In July, the EU strategy document titled European Union Global Strategy stated that the bloc should look to create greater military autonomy from NATO.
«As Europeans we must take greater responsibility for our security. We must be ready and able to deter, respond to and protect ourselves against external threats», reads the paper prepared by the EU foreign policy chief.
NATO officials have expressed concerns that the proposals will create rivalry and challenge the alliance’s primacy as the main defence structure. An EU independent capability to carry out its own military operations will greatly weaken NATO and put an end to Europe’s dependence on the United States.
If the idea is endorsed on September 16, arrangements could allow Norway, a NATO member outside the EU, to contribute, while Sweden and Finland, EU members outside NATO, might find an EU alliance preferable to one that crosses the Atlantic. The European states got entangled in the military conflicts in Iraq and Afghanistan due to solidarity with the United States, not because the European interests were involved.
These two examples alone are enough to give precedence to European, rather than transatlantic, security interests. Quite often these interests do not coincide. Previously, the EU military force was seriously mulled over was during the buildup to the illegal Anglo-American invasion of Iraq in 2003 when Germany, France, Belgium, and Luxembourg met to discuss it as an alternative to US-dominated NATO.
Today, the EU needs a joint border force to tackle the migrants’ crisis. This is an issue of paramount importance for Europe, unlike the plans to deploy NATO battalions in Eastern Europe and the Baltics to challenge Russia and, thus, undermine the European security. As Europeans, Russia and the EU have more common interests in the field of security, while the US has its own list of foreign policy priorities.
The Russian Federation and the European Union conducted joint operations in Chad and the Central African Republic and coordinated efforts fighting Somalian pirates. It brings to mind the statement made by Frederica Mogherini last year in Riga, Latvia, when she told reporters that the EU will pursue a realistic approach with Moscow and will not be pushed or pulled by anyone into a confrontational relationship with Russia.
The idea to create an EU military is being floated at the time the US is pushing Europe to do much more to strengthen its own security. President Obama has called the Europeans «free riders». Donald Trump, the GOP presidential candidate, has openly questioned the need for NATO. Anyway, the US government has stated that the «pivot» to Asia, not Europe, tops its foreign policy priorities list. It has other threats to fend off.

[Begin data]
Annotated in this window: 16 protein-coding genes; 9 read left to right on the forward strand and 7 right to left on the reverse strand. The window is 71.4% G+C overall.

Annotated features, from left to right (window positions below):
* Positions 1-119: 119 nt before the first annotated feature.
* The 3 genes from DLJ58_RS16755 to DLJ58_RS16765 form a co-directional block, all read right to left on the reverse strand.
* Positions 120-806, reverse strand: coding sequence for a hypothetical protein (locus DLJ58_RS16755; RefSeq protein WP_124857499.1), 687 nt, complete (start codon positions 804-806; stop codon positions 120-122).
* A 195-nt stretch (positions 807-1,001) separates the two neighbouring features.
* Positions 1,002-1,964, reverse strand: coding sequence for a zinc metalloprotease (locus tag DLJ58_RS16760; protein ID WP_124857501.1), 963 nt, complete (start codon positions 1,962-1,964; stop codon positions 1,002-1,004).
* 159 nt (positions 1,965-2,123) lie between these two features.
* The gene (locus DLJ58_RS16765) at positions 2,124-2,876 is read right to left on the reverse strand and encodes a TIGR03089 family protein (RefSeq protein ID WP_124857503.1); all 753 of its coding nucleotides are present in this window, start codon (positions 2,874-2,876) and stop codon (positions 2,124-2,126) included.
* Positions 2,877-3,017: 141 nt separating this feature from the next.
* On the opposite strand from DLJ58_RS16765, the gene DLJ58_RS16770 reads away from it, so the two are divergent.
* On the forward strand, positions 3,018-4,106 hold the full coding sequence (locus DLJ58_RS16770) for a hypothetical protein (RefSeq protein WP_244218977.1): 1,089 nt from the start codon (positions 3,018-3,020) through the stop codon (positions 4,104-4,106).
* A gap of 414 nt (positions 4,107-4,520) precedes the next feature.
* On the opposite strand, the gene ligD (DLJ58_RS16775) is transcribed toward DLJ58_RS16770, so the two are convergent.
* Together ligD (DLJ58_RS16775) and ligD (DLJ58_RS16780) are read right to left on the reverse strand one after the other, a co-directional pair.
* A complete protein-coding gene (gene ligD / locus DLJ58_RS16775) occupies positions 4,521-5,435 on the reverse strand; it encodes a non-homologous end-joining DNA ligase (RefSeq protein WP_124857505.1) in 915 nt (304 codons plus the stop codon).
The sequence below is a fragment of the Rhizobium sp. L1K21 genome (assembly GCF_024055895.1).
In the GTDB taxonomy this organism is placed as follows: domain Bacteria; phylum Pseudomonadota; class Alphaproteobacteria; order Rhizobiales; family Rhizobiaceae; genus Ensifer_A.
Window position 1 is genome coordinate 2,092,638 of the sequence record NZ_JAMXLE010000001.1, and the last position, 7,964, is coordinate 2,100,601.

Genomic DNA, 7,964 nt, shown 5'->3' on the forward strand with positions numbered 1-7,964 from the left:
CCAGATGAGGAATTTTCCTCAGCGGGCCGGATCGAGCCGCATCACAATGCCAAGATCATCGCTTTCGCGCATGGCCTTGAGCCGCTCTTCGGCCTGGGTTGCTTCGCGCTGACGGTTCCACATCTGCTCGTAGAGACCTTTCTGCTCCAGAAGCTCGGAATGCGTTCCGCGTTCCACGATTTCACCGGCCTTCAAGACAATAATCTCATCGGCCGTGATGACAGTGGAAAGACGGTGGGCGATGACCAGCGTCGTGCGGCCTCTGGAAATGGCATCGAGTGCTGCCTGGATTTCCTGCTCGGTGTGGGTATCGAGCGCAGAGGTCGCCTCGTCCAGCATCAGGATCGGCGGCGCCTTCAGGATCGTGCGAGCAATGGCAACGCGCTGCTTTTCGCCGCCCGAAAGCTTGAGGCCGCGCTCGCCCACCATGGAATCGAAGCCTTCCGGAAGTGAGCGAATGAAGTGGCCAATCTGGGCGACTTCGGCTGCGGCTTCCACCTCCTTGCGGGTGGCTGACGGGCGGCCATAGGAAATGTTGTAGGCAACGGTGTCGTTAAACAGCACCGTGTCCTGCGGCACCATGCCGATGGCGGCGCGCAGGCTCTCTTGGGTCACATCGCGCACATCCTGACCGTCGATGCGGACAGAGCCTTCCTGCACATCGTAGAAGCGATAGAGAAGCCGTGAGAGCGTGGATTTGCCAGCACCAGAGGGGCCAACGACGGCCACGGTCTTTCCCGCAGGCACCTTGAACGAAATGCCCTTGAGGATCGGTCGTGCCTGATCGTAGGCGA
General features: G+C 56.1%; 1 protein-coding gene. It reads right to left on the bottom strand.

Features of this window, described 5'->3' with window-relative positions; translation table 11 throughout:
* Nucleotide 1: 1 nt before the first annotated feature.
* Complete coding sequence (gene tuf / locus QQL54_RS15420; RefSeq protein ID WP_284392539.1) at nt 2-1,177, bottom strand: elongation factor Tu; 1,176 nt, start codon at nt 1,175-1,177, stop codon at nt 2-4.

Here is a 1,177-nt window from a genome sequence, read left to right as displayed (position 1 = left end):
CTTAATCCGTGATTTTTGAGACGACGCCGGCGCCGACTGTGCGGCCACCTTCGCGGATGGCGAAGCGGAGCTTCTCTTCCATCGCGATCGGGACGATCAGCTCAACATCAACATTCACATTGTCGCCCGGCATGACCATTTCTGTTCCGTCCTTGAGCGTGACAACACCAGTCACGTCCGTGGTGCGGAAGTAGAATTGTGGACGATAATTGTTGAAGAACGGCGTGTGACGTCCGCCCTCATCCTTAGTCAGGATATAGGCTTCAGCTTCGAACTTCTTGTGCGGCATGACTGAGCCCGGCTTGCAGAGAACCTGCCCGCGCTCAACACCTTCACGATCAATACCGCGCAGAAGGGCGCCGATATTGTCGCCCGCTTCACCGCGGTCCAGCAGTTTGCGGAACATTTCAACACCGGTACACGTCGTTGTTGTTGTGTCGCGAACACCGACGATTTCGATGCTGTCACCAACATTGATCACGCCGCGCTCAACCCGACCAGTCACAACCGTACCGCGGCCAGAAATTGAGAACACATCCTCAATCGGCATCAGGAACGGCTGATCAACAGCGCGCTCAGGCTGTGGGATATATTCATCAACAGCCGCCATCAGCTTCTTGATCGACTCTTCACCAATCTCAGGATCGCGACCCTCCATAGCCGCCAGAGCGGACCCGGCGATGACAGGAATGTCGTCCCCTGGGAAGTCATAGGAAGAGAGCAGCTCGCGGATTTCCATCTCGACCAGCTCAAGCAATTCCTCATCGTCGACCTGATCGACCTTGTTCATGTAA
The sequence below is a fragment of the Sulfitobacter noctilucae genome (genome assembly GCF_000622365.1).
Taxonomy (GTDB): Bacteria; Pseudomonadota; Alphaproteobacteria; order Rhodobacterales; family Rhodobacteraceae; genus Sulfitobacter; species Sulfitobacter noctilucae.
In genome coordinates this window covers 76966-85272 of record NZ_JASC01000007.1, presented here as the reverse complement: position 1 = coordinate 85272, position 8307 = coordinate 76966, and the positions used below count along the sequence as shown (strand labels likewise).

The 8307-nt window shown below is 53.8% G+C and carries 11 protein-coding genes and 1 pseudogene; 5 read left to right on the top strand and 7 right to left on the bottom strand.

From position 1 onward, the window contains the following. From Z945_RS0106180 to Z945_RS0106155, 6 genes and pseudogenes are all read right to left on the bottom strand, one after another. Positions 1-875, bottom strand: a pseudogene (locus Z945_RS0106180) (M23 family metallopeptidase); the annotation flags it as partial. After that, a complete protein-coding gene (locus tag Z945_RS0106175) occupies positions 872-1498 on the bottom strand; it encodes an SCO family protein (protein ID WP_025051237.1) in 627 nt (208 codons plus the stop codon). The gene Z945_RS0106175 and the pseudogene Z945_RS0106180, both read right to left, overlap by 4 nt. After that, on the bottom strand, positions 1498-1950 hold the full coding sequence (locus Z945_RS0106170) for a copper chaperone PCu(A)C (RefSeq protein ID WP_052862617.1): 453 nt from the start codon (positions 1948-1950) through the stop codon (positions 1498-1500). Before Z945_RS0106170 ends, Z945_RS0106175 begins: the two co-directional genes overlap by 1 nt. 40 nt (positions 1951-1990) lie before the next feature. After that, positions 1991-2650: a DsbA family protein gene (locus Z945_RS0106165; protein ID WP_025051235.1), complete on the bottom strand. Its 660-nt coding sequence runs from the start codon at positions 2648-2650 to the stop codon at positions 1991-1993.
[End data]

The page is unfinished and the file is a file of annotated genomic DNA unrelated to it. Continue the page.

The goals may not coincide. Does it serve the interests of European states to get involved in the South China Sea conflict if the US meddles in? Absolutely not. In its turn, the US views the Europe’s migrants’ crisis as a far-flung problem that doesn’t affect its direct interests. It would prefer to see the money spent on European border guards to be allocated to NATO needs instead. Around 4.5 million refugees have fled the Syrian civil war. The US has taken in only around 3,000.
Under the circumstances, the transformation of NATO’s European arm into an EU defence structure is a logical step in the right direction. Only a European force – not an assortment of national armies operating under the auspices of US-led NATO – can really defend European interests. No matter what exactly decisions will be taken at the Bratislava meeting, the recent events leave no doubt that the European Union’s new defense strategy is a bid to increase inter-EU security cooperation, and strengthen the EU’s ability to achieve independence from the US-dominated NATO alliance. This is an indisputable fact to put in question the relevance of the North American Alliance. It also happens at the time Europe rejects the US-imposed Transatlantic Trade and Investment Partnership (TTIP).
A trend is shaping with Europe gradually moving away from the reliance on the US to become more independent and able to set its own priorities
River to Sea Uprooted Palestinian